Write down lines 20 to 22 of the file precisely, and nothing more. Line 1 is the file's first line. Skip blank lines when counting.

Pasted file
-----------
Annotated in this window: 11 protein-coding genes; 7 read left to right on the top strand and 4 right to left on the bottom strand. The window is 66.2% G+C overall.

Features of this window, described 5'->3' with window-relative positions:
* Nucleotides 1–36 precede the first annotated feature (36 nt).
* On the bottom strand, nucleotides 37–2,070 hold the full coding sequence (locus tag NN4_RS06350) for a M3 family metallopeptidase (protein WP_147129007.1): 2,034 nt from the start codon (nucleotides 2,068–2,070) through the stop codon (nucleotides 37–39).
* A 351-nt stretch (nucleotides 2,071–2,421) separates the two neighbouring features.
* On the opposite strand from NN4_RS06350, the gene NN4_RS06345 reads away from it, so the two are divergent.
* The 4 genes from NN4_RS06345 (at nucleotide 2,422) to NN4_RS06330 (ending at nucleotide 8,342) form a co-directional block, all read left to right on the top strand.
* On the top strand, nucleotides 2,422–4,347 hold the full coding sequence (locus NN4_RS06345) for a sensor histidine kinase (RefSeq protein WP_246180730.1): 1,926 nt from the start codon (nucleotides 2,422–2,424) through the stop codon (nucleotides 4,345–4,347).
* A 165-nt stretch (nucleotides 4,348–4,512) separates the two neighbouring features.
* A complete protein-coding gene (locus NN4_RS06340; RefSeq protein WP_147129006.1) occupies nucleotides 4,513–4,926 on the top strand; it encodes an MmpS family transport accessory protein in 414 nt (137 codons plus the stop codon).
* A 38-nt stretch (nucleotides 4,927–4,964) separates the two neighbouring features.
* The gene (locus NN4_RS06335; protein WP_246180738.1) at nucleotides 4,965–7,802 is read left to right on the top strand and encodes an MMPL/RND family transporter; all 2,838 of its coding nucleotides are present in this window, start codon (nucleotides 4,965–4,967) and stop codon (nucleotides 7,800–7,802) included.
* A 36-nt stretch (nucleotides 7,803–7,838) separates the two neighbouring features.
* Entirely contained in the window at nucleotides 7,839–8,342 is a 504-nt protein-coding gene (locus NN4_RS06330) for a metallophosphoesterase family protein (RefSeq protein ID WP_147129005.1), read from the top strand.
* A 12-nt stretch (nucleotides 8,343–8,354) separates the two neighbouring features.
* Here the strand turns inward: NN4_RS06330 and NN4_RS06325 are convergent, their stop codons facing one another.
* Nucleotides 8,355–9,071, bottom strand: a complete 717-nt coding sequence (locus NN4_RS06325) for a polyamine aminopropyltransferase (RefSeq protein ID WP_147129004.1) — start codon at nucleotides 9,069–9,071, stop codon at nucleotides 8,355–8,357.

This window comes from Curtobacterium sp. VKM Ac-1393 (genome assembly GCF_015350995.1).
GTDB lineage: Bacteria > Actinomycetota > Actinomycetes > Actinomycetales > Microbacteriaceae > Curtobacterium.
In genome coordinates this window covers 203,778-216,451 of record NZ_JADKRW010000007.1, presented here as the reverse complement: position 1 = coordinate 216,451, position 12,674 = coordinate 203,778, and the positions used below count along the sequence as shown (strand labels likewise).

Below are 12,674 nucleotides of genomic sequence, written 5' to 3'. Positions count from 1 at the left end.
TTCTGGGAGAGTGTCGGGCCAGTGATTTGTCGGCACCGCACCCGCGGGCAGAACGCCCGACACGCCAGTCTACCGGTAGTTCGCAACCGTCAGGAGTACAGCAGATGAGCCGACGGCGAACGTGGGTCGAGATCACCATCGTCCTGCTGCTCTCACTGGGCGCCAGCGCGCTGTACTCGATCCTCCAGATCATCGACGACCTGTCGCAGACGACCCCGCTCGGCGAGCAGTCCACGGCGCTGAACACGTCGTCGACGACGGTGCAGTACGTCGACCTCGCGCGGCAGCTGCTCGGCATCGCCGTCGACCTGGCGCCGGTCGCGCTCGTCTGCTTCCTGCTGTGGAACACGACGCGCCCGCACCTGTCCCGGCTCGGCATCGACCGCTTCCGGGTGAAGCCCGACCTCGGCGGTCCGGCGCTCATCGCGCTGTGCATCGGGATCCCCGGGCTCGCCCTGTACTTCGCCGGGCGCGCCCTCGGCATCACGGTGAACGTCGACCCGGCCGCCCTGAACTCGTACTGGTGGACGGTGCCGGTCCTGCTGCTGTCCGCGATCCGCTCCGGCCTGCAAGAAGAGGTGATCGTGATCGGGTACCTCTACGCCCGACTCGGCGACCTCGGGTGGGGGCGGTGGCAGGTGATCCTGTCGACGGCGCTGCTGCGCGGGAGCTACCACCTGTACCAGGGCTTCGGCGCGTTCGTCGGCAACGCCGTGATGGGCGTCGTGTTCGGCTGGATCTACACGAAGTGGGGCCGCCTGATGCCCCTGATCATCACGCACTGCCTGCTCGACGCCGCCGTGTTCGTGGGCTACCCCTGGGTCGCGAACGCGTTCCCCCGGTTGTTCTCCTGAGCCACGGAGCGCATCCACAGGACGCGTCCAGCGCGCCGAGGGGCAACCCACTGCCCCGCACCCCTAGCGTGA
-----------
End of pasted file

In genome coordinates this window covers 203,778-216,451 of record NZ_JADKRW010000007.1, presented here as the reverse complement: position 1 = coordinate 216,451, position 12,674 = coordinate 203,778, and the positions used below count along the sequence as shown (strand labels likewise).

Below are 12,674 nucleotides of genomic sequence, written 5' to 3'. Positions count from 1 at the left end.
TTCTGGGAGAGTGTCGGGCCAGTGATTTGTCGGCACCGCACCCGCGGGCAGAACGCCCGACACGCCAGTCTACCGGTAGTTCGCAACCGTCAGGAGTACAGCAGATGAGCCGACGGCGAACGTGGGTCGAGATCACCATCGTCCTGCTGCTCTCACTGGGCGCCAGCGCGCTGTACTCGATCCTCCAGATCATCGACGACCTGTCGCAGACGACCCCGCTCGGCGAGCAGTCCACGGCGCTGAACACGTCGTCGACGACGGTGCAGTACGTCGACCTCGCGCGGCAGCTGCTCGGCATCGCCGTCGACCTGGCGCCGGTCGCGCTCGTCTGCTTCCTGCTGTGGAACACGACGCGCCCGCACCTGTCCCGGCTCGGCATCGACCGCTTCCGGGTGAAGCCCGACCTCGGCGGTCCGGCGCTCATCGCGCTGTGCATCGGGATCCCCGGGCTCGCCCTGTACTTCGCCGGGCGCGCCCTCGGCATCACGGTGAACGTCGACCCGGCCGCCCTGAACTCGTACTGGTGGACGGTGCCGGTCCTGCTGCTGTCCGCGATCCGCTCCGGCCTGCAAGAAGAGGTGATCGTGATCGGGTACCTCTACGCCCGACTCGGCGACCTCGGGTGGGGGCGGTGGCAGGTGATCCTGTCGACGGCGCTGCTGCGCGGGAGCTACCACCTGTACCAGGGCTTCGGCGCGTTCGTCGGCAACGCCGTGATGGGCGTCGTGTTCGGCTGGATCTACACGAAGTGGGGCCGCCTGATGCCCCTGATCATCACGCACTGCCTGCTCGACGCCGCCGTGTTCGTGGGCTACCCCTGGGTCGCGAACGCGTTCCCCCGGTTGTTCTCCTGAGCCACGGAGCGCATCCACAGGACGCGTCCAGCGCGCCGAGGGGCAACCCACTGCCCCGCACCCCTAGCGTGA